I picked up a star on my ccd which I was unable to verify on my starchart as of 07/05/96. The star coordinates are: 19h 17m 04.5s 33d 03m 58s in Lyr. The approximate magnitude is 11.2 and is non-red The object is 1.2 min south of gsc2657:2581 I'm currently using a program called MEGASTAR @ 2000.00 with mag cutoff set at 13.0. Is there someone who could check a different chart in case its a simple omission on my chart. Thank You.
D.J. Sieber firstname.lastname@example.org
I just used the DSS in SkyView...
...to look at an area around the position you mention. Exactly at your position is a fairly faint star (not in the GSC or in the UJ1.0 disk) about mag. 16 in the red. Does your CCD frame show a fairly bright and moderately-close pair immediately south of your suspect star? If so, then I think you have found a new variable of some kind. As usual, more data are required. Try to get some frames each night in at least two filters until the timescale of the variations is clear. It is probably a long-period variable of some kind, so after a few nights, you culd probably cut back to observing once a week or ten days to keep up with it. But for now you want to hit it fairly hard.
I looked in SIMBAD, but there are no variables listed, nor IRAS sources or other suspicious objects.
Hope this helps. I'll post this info to the vsnet group in a moment. \Brian
I checked the Seeber suspect in Vehrenberg's Atlas Stellarum, and found an object of (approximately) magnitude 13.2 at the suspect's position (using nearby GSC magnitudes for comparison). The Vehrenberg plate was exposed on 1967 September 2 from 19:54 to 20:24h UT. If this Vehrenberg object (missing from GSC), Seeber's object, and Skiff's DSS candidate are one and the same object, it may be a UGem type variable (if we are lucky), and worth close monitoring by both visual and CCD 0bservers. I'll have a go at it tonight (if the clouds disappear)!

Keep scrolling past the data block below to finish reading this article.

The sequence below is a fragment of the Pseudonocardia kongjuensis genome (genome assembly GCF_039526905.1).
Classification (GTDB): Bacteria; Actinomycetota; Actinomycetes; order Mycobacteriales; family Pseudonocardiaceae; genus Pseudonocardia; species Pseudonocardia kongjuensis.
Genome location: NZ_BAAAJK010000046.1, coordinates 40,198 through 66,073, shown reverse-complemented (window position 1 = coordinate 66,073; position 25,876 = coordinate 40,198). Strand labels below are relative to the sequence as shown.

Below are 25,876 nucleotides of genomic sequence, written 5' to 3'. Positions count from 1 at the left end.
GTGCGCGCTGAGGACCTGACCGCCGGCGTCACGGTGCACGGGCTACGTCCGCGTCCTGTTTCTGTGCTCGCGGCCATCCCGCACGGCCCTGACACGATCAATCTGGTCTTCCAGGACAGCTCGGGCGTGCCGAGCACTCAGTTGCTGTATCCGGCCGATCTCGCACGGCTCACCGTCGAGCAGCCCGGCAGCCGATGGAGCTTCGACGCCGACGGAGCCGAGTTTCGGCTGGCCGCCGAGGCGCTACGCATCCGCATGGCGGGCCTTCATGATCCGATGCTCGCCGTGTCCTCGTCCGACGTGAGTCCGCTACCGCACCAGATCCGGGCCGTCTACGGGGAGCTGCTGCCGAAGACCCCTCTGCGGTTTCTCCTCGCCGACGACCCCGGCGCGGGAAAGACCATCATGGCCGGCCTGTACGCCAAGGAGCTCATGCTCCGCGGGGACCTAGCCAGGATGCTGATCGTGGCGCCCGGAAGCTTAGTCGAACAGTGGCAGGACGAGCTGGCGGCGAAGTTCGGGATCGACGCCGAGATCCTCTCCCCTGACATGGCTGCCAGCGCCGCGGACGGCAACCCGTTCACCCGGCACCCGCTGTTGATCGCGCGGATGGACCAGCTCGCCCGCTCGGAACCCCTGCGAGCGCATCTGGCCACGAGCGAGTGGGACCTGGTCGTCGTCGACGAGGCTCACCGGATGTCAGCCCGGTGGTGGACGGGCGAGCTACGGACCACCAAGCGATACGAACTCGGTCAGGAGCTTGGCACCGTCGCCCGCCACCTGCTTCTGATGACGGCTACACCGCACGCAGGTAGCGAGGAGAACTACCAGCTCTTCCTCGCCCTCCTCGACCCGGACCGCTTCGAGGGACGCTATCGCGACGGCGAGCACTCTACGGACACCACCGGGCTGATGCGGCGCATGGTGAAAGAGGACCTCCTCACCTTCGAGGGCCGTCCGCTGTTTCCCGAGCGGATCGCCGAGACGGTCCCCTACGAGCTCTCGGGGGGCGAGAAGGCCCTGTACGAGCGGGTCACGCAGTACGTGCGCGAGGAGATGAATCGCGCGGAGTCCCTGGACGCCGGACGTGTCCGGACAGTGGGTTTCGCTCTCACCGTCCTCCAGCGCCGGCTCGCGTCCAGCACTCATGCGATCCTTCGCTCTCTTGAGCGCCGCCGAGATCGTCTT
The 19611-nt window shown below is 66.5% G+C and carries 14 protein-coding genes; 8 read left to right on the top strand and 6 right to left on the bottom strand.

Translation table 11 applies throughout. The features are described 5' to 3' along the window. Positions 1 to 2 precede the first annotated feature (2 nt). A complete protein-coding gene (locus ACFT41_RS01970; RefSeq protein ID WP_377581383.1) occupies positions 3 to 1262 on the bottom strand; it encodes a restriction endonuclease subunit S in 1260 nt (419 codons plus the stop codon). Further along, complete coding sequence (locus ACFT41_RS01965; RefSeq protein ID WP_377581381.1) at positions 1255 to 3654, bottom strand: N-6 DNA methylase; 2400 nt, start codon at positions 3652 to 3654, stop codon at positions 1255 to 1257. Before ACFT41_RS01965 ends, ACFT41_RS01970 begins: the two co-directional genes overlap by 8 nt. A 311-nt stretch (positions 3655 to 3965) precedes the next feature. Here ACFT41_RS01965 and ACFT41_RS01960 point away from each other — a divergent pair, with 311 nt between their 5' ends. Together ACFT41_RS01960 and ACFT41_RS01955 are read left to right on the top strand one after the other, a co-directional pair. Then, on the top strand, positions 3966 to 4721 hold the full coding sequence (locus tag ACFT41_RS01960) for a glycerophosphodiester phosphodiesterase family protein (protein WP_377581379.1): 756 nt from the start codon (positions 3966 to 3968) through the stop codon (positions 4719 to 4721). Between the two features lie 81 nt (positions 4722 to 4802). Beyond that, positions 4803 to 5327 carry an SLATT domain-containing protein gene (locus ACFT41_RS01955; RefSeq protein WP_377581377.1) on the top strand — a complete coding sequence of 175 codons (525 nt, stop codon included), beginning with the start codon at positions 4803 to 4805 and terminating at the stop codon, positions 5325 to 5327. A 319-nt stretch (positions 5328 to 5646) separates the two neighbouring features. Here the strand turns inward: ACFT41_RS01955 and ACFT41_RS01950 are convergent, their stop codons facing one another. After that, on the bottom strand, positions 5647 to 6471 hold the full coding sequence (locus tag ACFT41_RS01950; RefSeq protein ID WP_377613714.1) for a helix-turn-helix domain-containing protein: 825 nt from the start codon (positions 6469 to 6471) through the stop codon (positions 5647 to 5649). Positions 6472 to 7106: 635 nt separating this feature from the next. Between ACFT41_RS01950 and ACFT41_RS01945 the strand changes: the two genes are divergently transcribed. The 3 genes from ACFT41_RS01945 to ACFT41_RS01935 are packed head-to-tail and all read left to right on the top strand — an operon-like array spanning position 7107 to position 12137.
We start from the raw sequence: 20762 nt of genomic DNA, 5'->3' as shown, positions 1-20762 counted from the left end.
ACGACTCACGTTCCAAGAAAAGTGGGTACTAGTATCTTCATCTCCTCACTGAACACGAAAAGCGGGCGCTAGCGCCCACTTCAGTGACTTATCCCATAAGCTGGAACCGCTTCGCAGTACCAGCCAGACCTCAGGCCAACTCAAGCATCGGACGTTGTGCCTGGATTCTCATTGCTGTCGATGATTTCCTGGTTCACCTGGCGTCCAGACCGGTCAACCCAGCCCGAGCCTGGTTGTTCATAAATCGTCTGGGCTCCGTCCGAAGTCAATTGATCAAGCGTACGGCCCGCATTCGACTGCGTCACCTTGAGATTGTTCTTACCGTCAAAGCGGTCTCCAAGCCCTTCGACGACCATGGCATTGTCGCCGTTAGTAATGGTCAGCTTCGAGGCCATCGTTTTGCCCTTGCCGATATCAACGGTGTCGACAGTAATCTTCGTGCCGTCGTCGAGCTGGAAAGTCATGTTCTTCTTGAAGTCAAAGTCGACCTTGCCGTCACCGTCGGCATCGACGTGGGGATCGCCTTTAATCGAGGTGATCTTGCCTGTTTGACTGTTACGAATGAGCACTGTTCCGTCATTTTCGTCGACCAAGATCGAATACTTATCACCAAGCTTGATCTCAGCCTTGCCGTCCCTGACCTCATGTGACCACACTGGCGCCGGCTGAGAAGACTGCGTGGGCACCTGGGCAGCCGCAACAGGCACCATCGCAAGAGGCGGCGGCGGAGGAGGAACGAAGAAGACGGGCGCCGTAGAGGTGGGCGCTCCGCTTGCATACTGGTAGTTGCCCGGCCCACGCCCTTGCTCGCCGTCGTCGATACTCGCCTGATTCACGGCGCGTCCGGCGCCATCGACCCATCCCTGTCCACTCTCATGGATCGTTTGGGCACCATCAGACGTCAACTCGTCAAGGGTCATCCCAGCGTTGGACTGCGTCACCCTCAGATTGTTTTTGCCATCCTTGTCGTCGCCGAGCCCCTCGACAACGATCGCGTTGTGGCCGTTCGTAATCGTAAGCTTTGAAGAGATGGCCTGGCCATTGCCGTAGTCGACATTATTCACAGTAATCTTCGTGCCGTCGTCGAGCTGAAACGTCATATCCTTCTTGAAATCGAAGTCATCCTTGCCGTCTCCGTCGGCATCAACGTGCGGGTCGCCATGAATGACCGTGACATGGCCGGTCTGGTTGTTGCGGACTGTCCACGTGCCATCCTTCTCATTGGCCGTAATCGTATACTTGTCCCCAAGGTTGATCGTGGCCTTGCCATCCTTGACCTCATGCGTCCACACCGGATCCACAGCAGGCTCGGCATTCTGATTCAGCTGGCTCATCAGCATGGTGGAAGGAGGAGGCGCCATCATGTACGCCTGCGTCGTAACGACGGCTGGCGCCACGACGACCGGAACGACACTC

-------------------------------------------------------- Reinder J. Bouma email: email@example.com Bekemaheerd 77 phone: +31 (0)50-5418227 9737PR Groningen The Netherlands --------------------------------------------------------
John Thorstensen sent me the following message in regard to the possible
Sieber variable star. Clearly this is not an emission-line object, such as
a dwarf nova or ordinary nova---but then again it is not obvious that what
is evidently a G or K star should be a strong variable.
firstname.lastname@example.org (Brian Skiff)
========== Date: Sat, 6 Jul 96 07:00:13 MST From: email@example.com (Visitors To MDM) To: firstname.lastname@example.org Subject: Sieber's object ...
Dear Dr. Skiff,
Would you please post this to VSNet? I don't know how and I gotta get some sleep one of these days:
J. R. Thorstensen (Dartmouth College) took a 6-minute spectrum of the star on Sieber's position using the MDM 2.4-meter telescope at HJD 2450270.7676; although the signal-to-noise ratio was modest, the spectrum would have shown the strong emission lines characteristic of dwarf novae at minimum light had they been present. There were no emission lines, but there were hints of absorption at NaD and at Mg b, suggesting a spectral type of G or K. The brightness on the TV guider appeared comparable to the Digitized Sky Survey, though this comparison was not done carefully.
Thanks .... John Thorstensen
Return to HomePage